As wonderful as it was to read the article ‘Crackdown planned for lying short-stay accommodation providers[1] it is really only half the story.

There is another rather sad and darker side.

Before Louise Bloomfield nominated as a candidate for Deputy Major and Alderman for the Hobart city council she spent months attending council meetings as part of her due diligence.

‘I wanted to see how best I could contribute to Council and represent the rate-payers’ views’ she explained.

It was during those meetings Louise Bloomfield witnessed political decision making that she felt was not always in the best interest of ratepayers.

On the 21st of May within the planning section of the meeting two applications for the short term accommodation permit were put forward.  One application was located in Battery Point , the other in Mount Stuart.[2]

Both were recommended for approval by the planning authority and they were submitted to council for final consideration.

Neither residence had a parking space on the property for the tenant.  This left them designated as ‘-2 car spaces’ for a residential property. This is within the allowable tolerance for parking planning.

Converting them to short term residency reduced the requirement for parking to one parking space per property – meaning that their non-compliance for parking both in fact improved.  (Both become designated as ‘-1 car spaces’ per property)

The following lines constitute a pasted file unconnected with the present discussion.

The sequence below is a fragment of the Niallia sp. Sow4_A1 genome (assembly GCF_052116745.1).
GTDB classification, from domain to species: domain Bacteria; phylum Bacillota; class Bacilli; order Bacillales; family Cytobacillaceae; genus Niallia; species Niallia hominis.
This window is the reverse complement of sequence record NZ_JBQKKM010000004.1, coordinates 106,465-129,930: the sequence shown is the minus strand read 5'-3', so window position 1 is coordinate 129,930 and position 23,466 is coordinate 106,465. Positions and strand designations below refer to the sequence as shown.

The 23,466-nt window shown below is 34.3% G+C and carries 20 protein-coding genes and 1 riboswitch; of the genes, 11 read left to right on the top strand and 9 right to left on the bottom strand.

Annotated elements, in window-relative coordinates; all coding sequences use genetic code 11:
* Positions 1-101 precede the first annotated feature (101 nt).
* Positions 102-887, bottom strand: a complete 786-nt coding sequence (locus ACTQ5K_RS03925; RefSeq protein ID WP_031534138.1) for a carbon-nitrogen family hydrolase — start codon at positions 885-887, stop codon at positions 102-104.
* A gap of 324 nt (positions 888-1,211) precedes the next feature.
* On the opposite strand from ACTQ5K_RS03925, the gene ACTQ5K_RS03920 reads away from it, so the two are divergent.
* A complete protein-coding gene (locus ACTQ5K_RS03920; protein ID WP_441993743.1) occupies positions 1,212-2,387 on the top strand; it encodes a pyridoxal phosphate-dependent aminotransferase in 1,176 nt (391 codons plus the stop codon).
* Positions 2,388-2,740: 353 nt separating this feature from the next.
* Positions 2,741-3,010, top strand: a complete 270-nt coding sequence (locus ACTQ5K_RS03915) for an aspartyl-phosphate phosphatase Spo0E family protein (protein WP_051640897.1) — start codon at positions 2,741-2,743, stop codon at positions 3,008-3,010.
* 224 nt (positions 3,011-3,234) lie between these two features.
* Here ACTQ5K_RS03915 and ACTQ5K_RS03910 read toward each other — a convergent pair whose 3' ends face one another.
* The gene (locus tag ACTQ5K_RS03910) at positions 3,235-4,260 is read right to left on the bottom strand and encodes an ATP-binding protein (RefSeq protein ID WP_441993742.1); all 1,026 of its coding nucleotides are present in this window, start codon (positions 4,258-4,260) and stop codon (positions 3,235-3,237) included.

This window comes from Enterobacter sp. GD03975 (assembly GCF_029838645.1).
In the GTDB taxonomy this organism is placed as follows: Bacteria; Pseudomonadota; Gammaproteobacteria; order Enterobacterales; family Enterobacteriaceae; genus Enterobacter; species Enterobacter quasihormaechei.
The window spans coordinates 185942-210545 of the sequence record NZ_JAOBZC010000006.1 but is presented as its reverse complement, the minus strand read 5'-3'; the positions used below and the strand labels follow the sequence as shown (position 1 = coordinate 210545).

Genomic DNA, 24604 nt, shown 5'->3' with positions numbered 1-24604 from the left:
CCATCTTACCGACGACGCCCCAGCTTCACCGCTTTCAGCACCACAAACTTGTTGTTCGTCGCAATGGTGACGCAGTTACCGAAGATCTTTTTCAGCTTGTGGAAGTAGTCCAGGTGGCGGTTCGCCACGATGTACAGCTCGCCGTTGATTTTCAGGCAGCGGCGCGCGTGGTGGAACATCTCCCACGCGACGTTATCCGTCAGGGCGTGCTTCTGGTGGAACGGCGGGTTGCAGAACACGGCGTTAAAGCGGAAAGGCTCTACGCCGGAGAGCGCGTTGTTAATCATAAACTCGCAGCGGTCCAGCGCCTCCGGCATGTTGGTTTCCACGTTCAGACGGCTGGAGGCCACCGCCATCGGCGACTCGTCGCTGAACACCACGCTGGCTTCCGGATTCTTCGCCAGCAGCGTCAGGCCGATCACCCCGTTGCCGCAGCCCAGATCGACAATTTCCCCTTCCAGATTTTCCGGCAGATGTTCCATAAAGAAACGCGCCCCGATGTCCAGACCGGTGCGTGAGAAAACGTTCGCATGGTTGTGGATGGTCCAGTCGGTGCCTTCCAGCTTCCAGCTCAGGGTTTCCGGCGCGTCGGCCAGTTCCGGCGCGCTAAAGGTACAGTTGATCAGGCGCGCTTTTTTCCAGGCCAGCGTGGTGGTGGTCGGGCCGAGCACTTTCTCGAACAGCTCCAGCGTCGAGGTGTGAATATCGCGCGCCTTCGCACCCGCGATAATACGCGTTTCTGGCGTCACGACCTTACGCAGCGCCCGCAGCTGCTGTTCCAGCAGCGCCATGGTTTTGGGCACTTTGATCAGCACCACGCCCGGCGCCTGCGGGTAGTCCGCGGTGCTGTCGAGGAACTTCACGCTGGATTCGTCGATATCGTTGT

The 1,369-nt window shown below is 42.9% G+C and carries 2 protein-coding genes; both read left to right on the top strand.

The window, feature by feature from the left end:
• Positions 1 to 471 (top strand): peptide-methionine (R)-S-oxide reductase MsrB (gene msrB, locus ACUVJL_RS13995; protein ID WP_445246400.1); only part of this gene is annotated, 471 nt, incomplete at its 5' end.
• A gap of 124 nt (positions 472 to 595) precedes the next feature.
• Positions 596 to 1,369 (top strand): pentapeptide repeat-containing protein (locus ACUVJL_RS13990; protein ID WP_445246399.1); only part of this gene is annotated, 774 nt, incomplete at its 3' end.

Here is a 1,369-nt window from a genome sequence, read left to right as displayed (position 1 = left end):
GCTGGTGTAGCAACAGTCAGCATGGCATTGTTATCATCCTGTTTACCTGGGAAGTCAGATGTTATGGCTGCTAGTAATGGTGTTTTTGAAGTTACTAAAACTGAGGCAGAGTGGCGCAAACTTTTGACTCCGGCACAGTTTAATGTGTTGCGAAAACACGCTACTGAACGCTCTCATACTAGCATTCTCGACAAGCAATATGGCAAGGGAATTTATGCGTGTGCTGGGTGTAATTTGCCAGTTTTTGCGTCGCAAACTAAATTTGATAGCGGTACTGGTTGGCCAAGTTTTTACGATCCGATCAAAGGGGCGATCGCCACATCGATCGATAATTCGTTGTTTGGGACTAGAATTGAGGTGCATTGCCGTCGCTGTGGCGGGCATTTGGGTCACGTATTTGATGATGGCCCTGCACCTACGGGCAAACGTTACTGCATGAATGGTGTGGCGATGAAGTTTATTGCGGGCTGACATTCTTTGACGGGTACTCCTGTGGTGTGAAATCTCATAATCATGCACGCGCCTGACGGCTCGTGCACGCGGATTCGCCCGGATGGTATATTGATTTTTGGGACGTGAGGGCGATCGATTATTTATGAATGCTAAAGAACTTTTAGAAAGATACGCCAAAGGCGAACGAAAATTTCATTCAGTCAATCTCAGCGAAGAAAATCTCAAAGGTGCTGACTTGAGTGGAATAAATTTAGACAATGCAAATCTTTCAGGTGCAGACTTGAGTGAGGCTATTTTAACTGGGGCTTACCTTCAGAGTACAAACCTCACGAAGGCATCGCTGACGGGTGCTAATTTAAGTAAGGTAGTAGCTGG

The predominately green Aldermen of the Hobart City Council decided to vote to DISALLOW both properties to be approved for short term accommodation.

Louise Bloomfield went on to explain ‘Trying to challenge this appalling decision, Alderman Marti Zucco declared to the other Aldermen that this decision was well outside legal precedent and would be a surety for any appeal made on either application to win against the Hobart City Council.  He went on to clearly explain that the cost of such a loss would be substantial to the Council.’

Despite this, both applications were refused leaving the applicants no ability to trade on AirBnb or any other short stay system, despite having made every reasonable care and met all the obligations.

Louise Bloomfield has worked with several clients years prior to the existance of AirBnb and confirmed that applications can carry quite a cost for the applicant just to meet the requirements set by council. In some instances, over $10,000.

[1] https://www.themercury.com.au/news/politics/crackdown-planned-for-lying-shortstay-accommodation-providers/news-story/9830a1d9c45e59de33117f37f10ed38e

[2] http://hobart.infocouncil.biz/Open/2018/05/CO_21052018_MIN_926_WEB.htm

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